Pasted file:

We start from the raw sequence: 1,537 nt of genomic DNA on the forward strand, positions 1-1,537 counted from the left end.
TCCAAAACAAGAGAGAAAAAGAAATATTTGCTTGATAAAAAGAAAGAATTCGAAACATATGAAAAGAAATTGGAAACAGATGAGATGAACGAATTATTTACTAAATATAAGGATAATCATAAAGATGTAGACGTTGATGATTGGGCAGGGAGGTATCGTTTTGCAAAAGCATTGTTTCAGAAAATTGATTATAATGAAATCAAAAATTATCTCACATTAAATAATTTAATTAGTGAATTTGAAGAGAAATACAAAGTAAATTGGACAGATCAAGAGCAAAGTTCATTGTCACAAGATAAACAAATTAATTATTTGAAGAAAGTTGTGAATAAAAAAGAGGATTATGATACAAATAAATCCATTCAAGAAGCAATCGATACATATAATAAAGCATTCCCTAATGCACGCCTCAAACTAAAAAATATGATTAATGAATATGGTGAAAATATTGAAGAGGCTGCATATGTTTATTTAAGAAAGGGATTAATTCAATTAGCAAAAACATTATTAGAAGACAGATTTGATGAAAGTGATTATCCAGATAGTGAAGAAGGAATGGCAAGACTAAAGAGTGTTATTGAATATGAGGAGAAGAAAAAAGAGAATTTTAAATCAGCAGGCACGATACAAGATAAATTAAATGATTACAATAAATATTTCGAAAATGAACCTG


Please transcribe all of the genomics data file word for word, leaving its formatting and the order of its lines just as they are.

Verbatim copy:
We start from the raw sequence: 1,537 nt of genomic DNA on the forward strand, positions 1-1,537 counted from the left end.
TCCAAAACAAGAGAGAAAAAGAAATATTTGCTTGATAAAAAGAAAGAATTCGAAACATATGAAAAGAAATTGGAAACAGATGAGATGAACGAATTATTTACTAAATATAAGGATAATCATAAAGATGTAGACGTTGATGATTGGGCAGGGAGGTATCGTTTTGCAAAAGCATTGTTTCAGAAAATTGATTATAATGAAATCAAAAATTATCTCACATTAAATAATTTAATTAGTGAATTTGAAGAGAAATACAAAGTAAATTGGACAGATCAAGAGCAAAGTTCATTGTCACAAGATAAACAAATTAATTATTTGAAGAAAGTTGTGAATAAAAAAGAGGATTATGATACAAATAAATCCATTCAAGAAGCAATCGATACATATAATAAAGCATTCCCTAATGCACGCCTCAAACTAAAAAATATGATTAATGAATATGGTGAAAATATTGAAGAGGCTGCATATGTTTATTTAAGAAAGGGATTAATTCAATTAGCAAAAACATTATTAGAAGACAGATTTGATGAAAGTGATTATCCAGATAGTGAAGAAGGAATGGCAAGACTAAAGAGTGTTATTGAATATGAGGAGAAGAAAAAAGAGAATTTTAAATCAGCAGGCACGATACAAGATAAATTAAATGATTACAATAAATATTTCGAAAATGAACCTG